One of the best ways to resolve a family law issue is through mediation. Mediation is a method of alternative dispute resolution that uses a mediator to assist two or more parties in resolving their dispute.
Mediation provides an informal setting for discussing the issues involved in a dispute and communicating the parties’ needs, goals, objectives, and interests.
Through the process, parties to a dispute learn about each other’s needs, clarify their goals and objectives within the context of their relationship, apply techniques for collaborative problem solving, reach agreements on any outstanding issues through consensus, and develop constructive communication skills.
A lot of people don’t know this but at the heart of all family law disputes there is almost always a solvable underlying problem–a common goal that both parties can agree on.
Whether it’s agreeing on child support, property division, or spousal maintenance, mediation focuses on solving real problems.
Below are just a few examples of what is mediation in family law and how it can benefit you in case of a family issue.
Child Custody And Visitation
Child custody cases can be emotionally charged and emotionally draining. Parents often disagree on how to parent their children, and when they can’t agree on a solution, they may end up in court.
Child custody disputes typically involve issues of parenting time (visitation) between parents, decisions about religion, and other matters.
In many places, the court has no ability to award joint custody unless both parents agree to it. As a result, even if you are able to prove that your ex-spouse is unfit as a parent or that they have been abusive toward the children, you will have difficulty getting full custody unless your ex agrees.
In some cases, mediation can help parents reach an agreement about child custody and visitation without going through litigation in court. In other cases, mediation might be used after litigation begins but before a trial takes place.
Developing Parenting Plans
In many cases, parents can develop a parenting plan in mediation. A parenting plan is a document that spells out the rights and responsibilities of each parent.
For example, it may include information about where the children will live and who will make major decisions for them. It might also say how often the parents will communicate with each other and make provisions for emergency situations.
The mediator assists the parents in developing a parenting plan that works for them and their children. The mediator does not decide what should go into the parenting plan; this is up to the parents.
However, if they are having trouble coming up with ideas, the mediator can offer suggestions or ask questions to help them generate ideas.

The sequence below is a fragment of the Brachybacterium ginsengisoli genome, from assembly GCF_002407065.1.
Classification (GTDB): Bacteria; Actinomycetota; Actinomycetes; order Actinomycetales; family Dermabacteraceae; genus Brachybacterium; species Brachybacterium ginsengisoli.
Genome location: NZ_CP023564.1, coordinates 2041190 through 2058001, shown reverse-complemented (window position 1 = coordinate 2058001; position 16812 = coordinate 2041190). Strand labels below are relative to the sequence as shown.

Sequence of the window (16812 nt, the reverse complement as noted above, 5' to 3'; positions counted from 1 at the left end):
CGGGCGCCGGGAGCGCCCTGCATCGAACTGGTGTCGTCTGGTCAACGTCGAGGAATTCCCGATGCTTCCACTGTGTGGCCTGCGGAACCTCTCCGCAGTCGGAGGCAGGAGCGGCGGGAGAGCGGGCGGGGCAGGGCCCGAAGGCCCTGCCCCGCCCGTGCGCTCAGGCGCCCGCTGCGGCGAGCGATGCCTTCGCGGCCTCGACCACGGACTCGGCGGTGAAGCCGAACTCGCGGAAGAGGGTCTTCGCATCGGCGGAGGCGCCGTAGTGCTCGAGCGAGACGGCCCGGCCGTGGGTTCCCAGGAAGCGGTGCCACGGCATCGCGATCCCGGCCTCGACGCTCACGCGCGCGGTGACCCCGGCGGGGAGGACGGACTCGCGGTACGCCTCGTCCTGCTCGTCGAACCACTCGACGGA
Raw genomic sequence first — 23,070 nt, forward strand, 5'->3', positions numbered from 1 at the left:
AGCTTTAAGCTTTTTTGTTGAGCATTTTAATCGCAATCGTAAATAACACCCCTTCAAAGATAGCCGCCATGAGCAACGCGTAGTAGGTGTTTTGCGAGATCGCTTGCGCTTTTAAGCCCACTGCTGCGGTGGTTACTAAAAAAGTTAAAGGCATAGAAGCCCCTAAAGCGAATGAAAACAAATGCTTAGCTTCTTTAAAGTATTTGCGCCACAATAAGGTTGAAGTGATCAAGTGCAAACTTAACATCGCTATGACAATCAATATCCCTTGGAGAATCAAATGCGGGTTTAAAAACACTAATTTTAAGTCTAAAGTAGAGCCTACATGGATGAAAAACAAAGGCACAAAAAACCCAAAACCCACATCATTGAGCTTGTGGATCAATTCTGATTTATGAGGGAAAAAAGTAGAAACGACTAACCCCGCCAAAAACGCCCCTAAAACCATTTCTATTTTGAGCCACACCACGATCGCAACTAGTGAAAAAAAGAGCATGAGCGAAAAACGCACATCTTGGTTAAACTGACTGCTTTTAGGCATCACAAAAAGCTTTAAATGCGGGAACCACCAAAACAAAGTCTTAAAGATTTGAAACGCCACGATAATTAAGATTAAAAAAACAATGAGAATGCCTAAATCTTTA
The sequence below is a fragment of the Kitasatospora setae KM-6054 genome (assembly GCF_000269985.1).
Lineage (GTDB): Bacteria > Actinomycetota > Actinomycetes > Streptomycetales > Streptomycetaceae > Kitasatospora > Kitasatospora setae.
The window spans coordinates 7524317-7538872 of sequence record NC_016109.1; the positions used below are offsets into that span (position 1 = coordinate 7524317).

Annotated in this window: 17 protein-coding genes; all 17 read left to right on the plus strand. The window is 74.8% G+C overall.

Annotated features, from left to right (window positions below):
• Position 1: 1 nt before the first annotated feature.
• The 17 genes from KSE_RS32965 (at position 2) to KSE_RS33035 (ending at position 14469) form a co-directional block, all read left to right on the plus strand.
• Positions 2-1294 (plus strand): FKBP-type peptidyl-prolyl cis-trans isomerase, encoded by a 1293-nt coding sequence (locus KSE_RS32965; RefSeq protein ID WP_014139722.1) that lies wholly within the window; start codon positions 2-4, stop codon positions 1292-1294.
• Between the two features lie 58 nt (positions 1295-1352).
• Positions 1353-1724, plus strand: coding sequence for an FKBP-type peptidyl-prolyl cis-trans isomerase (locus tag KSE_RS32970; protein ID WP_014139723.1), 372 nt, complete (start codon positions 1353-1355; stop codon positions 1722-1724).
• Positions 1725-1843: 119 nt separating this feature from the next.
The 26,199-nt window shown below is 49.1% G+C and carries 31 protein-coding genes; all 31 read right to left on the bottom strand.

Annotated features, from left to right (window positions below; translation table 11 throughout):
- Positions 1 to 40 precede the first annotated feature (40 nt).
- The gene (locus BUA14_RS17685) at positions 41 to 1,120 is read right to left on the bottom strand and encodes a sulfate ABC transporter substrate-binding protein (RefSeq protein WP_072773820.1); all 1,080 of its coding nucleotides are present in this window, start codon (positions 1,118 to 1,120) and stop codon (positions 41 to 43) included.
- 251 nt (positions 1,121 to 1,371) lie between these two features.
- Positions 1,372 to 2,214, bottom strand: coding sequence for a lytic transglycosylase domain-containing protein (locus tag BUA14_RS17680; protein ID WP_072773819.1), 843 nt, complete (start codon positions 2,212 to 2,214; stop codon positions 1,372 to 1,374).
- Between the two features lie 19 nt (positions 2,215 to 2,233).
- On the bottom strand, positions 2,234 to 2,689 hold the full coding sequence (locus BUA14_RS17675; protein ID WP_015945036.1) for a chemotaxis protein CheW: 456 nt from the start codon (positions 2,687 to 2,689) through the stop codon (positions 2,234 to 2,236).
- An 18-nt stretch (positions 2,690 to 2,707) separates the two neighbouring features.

Once they have completed their plans, both parents must sign and date them as part of their agreement.
Pension And Retirement Account Division
When spouses cannot agree on how to divide their retirement accounts, they can turn to mediation for help.
Mediation allows couples to work with an impartial third party who facilitates communication between them as they try to resolve their issues.
Retirement accounts are often divided during mediation because it is a simple way for both parties to receive fair compensation while protecting their interests.
Retirement accounts are usually divided into equal shares because this protects both parties’ interests. If one spouse receives a larger share than the other spouse, they could use that money to buy more assets or start another business.
On the other hand, if one spouse receives a smaller share than the other spouse, they could use that money for their personal needs without having any responsibilities toward paying child support or alimony payments down the line.
Splitting Marital Assets And Debts
When it comes time for divorce, one of the most important things for both parties is fairly dividing property, assets, and debts between each other.
This includes everything from houses, cars, and jewelry to investments and retirement accounts.
While what you own may have been acquired during your marriage, it could be difficult to determine who actually owns what if there was no written documentation stating where the property came from or who paid for it.
When you get divorced, this is one area that can be easily resolved by going through the process of mediation.
To Sum It Up
At the end of the day, the biggest benefit for clients who choose to mediate their family dispute is there will be no court case and no need for a trial.
And keeping a civil approach also keeps the emotions at a minimum, which allows both parties to focus on resolving their common goals when it comes to parenting time, child support, and/or spousal maintenance.